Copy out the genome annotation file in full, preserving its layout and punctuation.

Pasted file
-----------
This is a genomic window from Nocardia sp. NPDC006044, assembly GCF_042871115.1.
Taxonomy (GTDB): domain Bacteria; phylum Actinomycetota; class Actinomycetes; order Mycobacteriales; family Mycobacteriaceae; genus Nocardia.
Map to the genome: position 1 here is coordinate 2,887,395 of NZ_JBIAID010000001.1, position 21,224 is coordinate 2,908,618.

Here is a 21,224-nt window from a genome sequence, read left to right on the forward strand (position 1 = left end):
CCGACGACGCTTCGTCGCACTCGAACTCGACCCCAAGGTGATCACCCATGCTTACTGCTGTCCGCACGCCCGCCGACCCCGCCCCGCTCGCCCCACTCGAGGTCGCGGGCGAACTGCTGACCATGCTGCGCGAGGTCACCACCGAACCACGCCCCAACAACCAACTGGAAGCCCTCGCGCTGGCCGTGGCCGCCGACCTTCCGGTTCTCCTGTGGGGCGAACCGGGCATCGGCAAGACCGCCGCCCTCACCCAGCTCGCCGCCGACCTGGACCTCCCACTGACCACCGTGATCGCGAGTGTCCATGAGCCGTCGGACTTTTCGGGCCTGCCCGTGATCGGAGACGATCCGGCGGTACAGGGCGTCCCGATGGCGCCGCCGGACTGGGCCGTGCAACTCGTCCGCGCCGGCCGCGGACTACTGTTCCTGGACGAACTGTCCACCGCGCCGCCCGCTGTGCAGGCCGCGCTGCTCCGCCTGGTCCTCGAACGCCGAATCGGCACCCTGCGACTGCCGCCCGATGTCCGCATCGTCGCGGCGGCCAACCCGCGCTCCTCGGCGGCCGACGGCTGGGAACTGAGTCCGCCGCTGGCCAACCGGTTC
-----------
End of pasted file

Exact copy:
This is a genomic window from Nocardia sp. NPDC006044, assembly GCF_042871115.1.
Taxonomy (GTDB): domain Bacteria; phylum Actinomycetota; class Actinomycetes; order Mycobacteriales; family Mycobacteriaceae; genus Nocardia.
Map to the genome: position 1 here is coordinate 2,887,395 of NZ_JBIAID010000001.1, position 21,224 is coordinate 2,908,618.

Here is a 21,224-nt window from a genome sequence, read left to right on the forward strand (position 1 = left end):
CCGACGACGCTTCGTCGCACTCGAACTCGACCCCAAGGTGATCACCCATGCTTACTGCTGTCCGCACGCCCGCCGACCCCGCCCCGCTCGCCCCACTCGAGGTCGCGGGCGAACTGCTGACCATGCTGCGCGAGGTCACCACCGAACCACGCCCCAACAACCAACTGGAAGCCCTCGCGCTGGCCGTGGCCGCCGACCTTCCGGTTCTCCTGTGGGGCGAACCGGGCATCGGCAAGACCGCCGCCCTCACCCAGCTCGCCGCCGACCTGGACCTCCCACTGACCACCGTGATCGCGAGTGTCCATGAGCCGTCGGACTTTTCGGGCCTGCCCGTGATCGGAGACGATCCGGCGGTACAGGGCGTCCCGATGGCGCCGCCGGACTGGGCCGTGCAACTCGTCCGCGCCGGCCGCGGACTACTGTTCCTGGACGAACTGTCCACCGCGCCGCCCGCTGTGCAGGCCGCGCTGCTCCGCCTGGTCCTCGAACGCCGAATCGGCACCCTGCGACTGCCGCCCGATGTCCGCATCGTCGCGGCGGCCAACCCGCGCTCCTCGGCGGCCGACGGCTGGGAACTGAGTCCGCCGCTGGCCAACCGGTTC